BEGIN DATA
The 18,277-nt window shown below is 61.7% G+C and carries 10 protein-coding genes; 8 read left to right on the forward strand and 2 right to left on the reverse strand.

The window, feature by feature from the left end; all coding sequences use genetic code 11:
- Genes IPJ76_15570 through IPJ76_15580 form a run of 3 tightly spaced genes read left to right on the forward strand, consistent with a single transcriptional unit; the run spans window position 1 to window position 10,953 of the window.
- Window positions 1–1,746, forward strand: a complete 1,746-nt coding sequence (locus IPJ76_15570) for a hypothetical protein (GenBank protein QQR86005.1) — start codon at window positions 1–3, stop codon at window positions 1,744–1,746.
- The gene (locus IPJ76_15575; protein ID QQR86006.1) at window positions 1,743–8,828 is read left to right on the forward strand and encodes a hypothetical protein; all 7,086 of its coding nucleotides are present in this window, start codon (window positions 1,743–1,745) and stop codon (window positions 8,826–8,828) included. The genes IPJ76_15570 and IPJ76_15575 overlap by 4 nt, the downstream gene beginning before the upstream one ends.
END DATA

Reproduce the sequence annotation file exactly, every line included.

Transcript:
The 18,277-nt window shown below is 61.7% G+C and carries 10 protein-coding genes; 8 read left to right on the forward strand and 2 right to left on the reverse strand.

The window, feature by feature from the left end; all coding sequences use genetic code 11:
- Genes IPJ76_15570 through IPJ76_15580 form a run of 3 tightly spaced genes read left to right on the forward strand, consistent with a single transcriptional unit; the run spans window position 1 to window position 10,953 of the window.
- Window positions 1–1,746, forward strand: a complete 1,746-nt coding sequence (locus IPJ76_15570) for a hypothetical protein (GenBank protein QQR86005.1) — start codon at window positions 1–3, stop codon at window positions 1,744–1,746.
- The gene (locus IPJ76_15575; protein ID QQR86006.1) at window positions 1,743–8,828 is read left to right on the forward strand and encodes a hypothetical protein; all 7,086 of its coding nucleotides are present in this window, start codon (window positions 1,743–1,745) and stop codon (window positions 8,826–8,828) included. The genes IPJ76_15570 and IPJ76_15575 overlap by 4 nt, the downstream gene beginning before the upstream one ends.